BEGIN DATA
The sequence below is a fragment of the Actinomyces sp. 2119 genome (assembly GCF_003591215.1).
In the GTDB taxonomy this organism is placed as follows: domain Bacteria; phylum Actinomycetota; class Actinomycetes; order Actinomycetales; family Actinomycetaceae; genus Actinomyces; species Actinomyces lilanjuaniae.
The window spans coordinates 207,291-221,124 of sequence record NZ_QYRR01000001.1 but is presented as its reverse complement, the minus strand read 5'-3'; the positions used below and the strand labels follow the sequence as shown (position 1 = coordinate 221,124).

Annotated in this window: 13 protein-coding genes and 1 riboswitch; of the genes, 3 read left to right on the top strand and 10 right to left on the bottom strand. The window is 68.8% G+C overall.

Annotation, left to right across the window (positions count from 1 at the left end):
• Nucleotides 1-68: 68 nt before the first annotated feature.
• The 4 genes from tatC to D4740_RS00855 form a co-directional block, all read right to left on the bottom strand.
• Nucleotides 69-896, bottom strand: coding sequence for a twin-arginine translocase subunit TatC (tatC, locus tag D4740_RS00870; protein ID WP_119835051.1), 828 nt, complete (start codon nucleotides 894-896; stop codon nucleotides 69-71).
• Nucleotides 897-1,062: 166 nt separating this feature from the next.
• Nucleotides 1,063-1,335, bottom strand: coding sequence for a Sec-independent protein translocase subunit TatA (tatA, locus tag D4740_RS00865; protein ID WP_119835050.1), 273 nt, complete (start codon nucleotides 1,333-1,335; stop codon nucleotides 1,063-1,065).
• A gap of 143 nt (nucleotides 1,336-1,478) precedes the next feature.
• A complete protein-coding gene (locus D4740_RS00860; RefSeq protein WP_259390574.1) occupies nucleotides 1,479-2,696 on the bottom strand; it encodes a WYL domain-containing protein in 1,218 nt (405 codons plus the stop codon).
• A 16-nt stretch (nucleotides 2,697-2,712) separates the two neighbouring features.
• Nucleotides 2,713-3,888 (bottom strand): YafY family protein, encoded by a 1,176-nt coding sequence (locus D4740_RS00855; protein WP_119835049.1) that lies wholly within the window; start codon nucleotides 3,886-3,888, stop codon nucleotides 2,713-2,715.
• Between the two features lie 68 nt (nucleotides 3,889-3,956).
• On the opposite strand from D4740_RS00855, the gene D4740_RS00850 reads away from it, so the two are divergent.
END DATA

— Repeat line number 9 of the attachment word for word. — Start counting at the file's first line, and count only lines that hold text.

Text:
• Nucleotides 897-1,062: 166 nt separating this feature from the next.